February 14, 2014 - If you think Data from Star Trek is the future of robotics, then think again. More and more it appears that the vast majority of our robot companions will not be humanlike at all, but rather come in multiple sizes and shapes with functionality to perform specific tasks.
With the interconnectedness of the Internet, robots will be able to share intelligence and collectively respond to tasks much like a colony of ants or termites. The TERMES Project at Harvard's School of Engineering and Applied Sciences, in cooperation with that university's Wyss Institute for Biologically Inspired Engineering, are demonstrating just how swarm intelligence can work.
Results of the project are published in today's issue of the journal Science. Modeled after termites, the Harvard team created a group of individual robots that work collectively as a construction crew. Their job - to build complex three-dimensional structures without any central authority to guide them, just their combined intelligence. The TERMES robots built towers, pyramids and castles made of foam bricks. When needed they constructed staircases to reach higher levels.
There is no resemblance in the action of these little robots to how humans go up constructing things. We develop hierarchies with architects, project managers, site foreman and workers when doing construction of this type. Not the TERMES robots. They do their work the same way termites and ants go about building a mound. No individual supervises. Instead they use stigmergic collaboration, a collective form of self-organization that uses individual observation and communication leading to appropriate combined responses. Think of how Wikipedia has been assembled and you see a form of stigmergy. Or open source projects like Mozilla Firefox, also benefiting from stigmergic collaboration.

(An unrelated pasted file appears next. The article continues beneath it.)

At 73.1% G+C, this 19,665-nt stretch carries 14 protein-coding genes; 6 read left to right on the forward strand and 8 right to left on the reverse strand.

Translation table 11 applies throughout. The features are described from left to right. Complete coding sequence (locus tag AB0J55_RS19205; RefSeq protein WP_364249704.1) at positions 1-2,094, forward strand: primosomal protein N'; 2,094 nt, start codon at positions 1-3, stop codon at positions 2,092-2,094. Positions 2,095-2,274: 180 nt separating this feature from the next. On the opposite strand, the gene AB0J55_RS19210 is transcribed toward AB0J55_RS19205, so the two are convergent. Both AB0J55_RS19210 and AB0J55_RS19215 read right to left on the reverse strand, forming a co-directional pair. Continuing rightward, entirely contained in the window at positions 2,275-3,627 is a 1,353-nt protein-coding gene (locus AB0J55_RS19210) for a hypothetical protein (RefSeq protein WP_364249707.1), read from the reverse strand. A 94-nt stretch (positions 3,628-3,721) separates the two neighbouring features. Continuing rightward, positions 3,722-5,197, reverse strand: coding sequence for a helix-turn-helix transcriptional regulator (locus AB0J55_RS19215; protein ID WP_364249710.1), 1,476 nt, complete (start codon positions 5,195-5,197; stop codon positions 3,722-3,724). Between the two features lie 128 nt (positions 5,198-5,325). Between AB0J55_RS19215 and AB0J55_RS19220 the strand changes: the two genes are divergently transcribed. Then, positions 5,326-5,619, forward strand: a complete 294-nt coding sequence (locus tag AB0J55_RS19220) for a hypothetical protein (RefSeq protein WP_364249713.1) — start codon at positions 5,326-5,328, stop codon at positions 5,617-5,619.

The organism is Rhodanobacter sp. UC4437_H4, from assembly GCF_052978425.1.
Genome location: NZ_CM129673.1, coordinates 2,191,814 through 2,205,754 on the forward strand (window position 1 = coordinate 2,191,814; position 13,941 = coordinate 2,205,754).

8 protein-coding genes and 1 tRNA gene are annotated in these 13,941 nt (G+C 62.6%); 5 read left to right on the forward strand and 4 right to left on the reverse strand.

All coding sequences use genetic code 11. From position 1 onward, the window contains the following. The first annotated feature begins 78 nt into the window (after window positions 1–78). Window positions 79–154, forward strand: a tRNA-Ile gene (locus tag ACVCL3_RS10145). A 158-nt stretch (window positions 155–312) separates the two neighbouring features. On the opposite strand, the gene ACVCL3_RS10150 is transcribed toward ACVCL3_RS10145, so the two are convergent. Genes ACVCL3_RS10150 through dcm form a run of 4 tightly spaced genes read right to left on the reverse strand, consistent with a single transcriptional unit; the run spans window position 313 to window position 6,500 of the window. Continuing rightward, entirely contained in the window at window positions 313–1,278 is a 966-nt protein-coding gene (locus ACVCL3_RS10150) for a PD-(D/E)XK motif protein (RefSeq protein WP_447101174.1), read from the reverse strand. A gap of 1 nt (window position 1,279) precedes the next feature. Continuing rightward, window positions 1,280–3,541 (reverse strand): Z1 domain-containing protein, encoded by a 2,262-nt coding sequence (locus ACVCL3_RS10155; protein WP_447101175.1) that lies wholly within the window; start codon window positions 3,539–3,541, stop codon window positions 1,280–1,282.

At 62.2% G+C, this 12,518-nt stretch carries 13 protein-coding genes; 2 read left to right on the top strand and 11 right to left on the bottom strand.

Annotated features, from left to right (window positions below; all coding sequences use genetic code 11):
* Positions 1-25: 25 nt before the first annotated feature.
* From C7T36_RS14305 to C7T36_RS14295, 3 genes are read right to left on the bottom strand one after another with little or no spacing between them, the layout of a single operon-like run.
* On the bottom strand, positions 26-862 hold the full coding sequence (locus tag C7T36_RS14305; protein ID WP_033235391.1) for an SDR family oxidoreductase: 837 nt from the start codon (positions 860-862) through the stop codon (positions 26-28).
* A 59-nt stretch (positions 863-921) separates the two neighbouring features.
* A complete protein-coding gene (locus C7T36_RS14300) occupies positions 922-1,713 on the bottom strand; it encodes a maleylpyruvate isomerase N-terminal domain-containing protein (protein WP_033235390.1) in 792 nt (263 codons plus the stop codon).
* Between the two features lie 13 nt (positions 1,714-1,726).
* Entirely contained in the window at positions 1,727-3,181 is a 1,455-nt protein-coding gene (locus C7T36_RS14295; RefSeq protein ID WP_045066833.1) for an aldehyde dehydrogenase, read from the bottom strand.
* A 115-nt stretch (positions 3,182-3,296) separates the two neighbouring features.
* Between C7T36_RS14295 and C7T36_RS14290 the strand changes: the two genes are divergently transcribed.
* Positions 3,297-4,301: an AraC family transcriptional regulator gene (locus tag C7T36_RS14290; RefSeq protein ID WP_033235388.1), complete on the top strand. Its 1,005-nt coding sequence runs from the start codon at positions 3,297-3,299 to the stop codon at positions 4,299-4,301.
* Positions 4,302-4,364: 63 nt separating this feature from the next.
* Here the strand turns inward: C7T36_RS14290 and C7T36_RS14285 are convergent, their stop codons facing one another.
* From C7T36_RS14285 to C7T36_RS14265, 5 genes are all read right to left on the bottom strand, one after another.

Each TERMES robot executes a job without consideration of other robots around them doing similar work. You can have 5,000 of these little fellows all performing similar actions leading to astounding results. The world of insects demonstrate just how effective collective intelligence based on swarm behaviour can be. Look at the elegance of bee hives, or the complex structures of termite mounds and ant colonies.
How would we harness the power of these little guys? Think about dealing with emergencies like earthquake rescue after a building collapses with thousands of TERMES robots digging out those trapped in the ruins. Or how about sending them by the hundreds of thousands to Mars where they could construct the habitats that arriving astronauts could immediately occupy.
This is a world of difference from Data but nonetheless, TERMES is a powerful demonstration of the future uses of artificial intelligence.
Related articles across the web
Essays and comments posted in World Future Society and THE FUTURIST magazine blog portion of this site are the intellectual property of the authors, who retain full responsibility for and rights to their content. For permission to publish, distribute copies, use excerpts, etc., please contact the author. The opinions expressed are those of the author. The World Future Society takes no stand on what the future will or should be like.